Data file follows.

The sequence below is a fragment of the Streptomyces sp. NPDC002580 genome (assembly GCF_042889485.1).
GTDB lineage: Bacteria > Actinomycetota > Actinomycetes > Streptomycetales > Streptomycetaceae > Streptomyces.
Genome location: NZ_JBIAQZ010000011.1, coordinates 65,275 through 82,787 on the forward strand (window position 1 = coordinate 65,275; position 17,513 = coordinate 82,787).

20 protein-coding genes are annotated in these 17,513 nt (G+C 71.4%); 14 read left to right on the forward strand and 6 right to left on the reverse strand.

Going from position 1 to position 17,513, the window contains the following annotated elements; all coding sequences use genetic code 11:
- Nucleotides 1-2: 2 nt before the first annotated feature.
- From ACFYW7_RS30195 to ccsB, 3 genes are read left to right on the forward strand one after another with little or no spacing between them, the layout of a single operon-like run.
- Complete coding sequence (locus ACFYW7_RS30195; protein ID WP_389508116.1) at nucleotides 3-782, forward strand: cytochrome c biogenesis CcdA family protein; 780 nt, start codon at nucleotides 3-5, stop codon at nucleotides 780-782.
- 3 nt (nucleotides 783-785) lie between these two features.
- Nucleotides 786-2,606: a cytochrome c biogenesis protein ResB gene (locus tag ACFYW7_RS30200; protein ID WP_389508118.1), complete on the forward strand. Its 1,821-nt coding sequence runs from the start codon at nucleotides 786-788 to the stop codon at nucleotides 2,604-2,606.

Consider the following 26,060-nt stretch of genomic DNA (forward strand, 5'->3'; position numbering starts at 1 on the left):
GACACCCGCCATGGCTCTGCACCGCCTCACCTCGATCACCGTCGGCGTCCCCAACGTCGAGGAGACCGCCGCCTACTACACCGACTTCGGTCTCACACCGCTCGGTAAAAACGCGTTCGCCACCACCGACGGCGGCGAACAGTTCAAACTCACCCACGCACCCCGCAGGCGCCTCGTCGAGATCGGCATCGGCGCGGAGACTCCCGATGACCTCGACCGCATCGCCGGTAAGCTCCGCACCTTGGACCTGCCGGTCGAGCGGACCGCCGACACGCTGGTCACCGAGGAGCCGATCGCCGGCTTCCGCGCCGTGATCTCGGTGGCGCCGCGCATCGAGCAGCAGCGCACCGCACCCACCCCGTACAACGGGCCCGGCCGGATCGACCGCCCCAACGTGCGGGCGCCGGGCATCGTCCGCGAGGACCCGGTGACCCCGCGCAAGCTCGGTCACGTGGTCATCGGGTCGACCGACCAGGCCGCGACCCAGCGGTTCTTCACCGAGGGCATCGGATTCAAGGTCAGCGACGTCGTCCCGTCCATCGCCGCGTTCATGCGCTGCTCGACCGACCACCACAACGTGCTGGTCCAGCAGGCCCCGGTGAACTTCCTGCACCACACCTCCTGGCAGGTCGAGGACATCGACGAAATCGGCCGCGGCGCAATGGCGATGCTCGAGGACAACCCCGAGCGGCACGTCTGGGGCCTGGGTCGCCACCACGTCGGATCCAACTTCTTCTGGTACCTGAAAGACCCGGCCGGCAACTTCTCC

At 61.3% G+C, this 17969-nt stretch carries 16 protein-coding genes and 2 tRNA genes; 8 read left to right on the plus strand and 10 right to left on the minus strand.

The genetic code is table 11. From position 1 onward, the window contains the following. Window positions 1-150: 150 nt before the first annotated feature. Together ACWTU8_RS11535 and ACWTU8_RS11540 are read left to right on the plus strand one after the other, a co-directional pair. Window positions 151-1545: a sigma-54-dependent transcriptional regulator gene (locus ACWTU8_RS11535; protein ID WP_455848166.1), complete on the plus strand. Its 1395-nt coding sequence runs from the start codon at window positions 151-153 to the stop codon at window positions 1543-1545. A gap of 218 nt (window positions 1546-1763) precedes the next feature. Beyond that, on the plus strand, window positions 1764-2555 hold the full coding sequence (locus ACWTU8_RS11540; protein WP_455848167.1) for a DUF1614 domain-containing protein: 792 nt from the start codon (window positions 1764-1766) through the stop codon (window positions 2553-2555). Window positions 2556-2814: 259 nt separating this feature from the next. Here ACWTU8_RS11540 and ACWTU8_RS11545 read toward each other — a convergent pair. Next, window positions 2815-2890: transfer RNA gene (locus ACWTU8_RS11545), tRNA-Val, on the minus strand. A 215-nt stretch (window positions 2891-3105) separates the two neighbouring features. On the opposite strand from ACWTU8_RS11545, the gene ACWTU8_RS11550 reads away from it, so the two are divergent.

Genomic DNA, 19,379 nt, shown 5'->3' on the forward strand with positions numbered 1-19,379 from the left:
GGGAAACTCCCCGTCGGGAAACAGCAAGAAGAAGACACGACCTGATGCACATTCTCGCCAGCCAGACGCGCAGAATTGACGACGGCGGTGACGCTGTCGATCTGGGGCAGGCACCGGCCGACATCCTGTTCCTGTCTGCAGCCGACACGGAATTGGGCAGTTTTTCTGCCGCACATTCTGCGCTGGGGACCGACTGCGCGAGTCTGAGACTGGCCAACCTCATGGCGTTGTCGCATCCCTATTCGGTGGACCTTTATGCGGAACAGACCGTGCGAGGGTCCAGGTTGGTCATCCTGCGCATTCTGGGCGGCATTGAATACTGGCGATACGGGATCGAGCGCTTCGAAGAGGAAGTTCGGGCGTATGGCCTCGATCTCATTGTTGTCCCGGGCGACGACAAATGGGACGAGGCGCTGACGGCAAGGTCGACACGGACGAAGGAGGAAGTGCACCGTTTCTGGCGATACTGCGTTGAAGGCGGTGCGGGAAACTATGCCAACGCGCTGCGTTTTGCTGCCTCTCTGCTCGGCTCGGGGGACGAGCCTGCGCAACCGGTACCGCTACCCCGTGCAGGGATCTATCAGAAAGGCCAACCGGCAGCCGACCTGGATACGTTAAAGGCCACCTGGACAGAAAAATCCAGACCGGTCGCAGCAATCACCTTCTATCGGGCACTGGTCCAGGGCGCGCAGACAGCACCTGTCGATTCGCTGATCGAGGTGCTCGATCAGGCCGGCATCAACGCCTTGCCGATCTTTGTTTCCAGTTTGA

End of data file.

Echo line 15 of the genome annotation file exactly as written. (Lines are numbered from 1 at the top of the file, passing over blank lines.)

Genomic DNA, 19,379 nt, shown 5'->3' on the forward strand with positions numbered 1-19,379 from the left: